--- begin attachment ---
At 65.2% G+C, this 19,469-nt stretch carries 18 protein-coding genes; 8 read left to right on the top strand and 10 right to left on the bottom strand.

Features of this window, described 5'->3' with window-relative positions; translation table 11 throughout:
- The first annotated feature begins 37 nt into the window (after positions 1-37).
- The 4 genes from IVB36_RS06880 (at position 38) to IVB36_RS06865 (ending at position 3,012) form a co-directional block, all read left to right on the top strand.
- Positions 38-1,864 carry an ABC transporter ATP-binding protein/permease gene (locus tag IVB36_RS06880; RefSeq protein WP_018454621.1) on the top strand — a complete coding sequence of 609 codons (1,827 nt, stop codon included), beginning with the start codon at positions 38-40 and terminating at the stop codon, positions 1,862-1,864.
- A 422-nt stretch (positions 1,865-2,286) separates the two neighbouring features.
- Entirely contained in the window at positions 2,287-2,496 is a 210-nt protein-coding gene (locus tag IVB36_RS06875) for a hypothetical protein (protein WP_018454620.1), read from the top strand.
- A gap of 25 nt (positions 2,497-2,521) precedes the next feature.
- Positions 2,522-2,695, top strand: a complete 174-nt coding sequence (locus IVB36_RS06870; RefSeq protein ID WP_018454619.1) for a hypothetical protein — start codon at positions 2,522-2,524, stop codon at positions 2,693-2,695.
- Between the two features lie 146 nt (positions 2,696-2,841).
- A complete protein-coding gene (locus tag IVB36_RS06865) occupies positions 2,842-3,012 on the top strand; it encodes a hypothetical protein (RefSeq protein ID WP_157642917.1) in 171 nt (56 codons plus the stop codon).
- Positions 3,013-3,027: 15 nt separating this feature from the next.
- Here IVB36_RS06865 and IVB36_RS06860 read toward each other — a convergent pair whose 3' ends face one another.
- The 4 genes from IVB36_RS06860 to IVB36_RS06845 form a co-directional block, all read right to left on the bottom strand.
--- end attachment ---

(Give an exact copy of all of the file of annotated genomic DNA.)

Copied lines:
At 65.2% G+C, this 19,469-nt stretch carries 18 protein-coding genes; 8 read left to right on the top strand and 10 right to left on the bottom strand.

Features of this window, described 5'->3' with window-relative positions; translation table 11 throughout:
- The first annotated feature begins 37 nt into the window (after positions 1-37).
- The 4 genes from IVB36_RS06880 (at position 38) to IVB36_RS06865 (ending at position 3,012) form a co-directional block, all read left to right on the top strand.
- Positions 38-1,864 carry an ABC transporter ATP-binding protein/permease gene (locus tag IVB36_RS06880; RefSeq protein WP_018454621.1) on the top strand — a complete coding sequence of 609 codons (1,827 nt, stop codon included), beginning with the start codon at positions 38-40 and terminating at the stop codon, positions 1,862-1,864.
- A 422-nt stretch (positions 1,865-2,286) separates the two neighbouring features.
- Entirely contained in the window at positions 2,287-2,496 is a 210-nt protein-coding gene (locus tag IVB36_RS06875) for a hypothetical protein (protein WP_018454620.1), read from the top strand.
- A gap of 25 nt (positions 2,497-2,521) precedes the next feature.
- Positions 2,522-2,695, top strand: a complete 174-nt coding sequence (locus IVB36_RS06870; RefSeq protein ID WP_018454619.1) for a hypothetical protein — start codon at positions 2,522-2,524, stop codon at positions 2,693-2,695.
- Between the two features lie 146 nt (positions 2,696-2,841).
- A complete protein-coding gene (locus tag IVB36_RS06865) occupies positions 2,842-3,012 on the top strand; it encodes a hypothetical protein (RefSeq protein ID WP_157642917.1) in 171 nt (56 codons plus the stop codon).
- Positions 3,013-3,027: 15 nt separating this feature from the next.
- Here IVB36_RS06865 and IVB36_RS06860 read toward each other — a convergent pair whose 3' ends face one another.
- The 4 genes from IVB36_RS06860 to IVB36_RS06845 form a co-directional block, all read right to left on the bottom strand.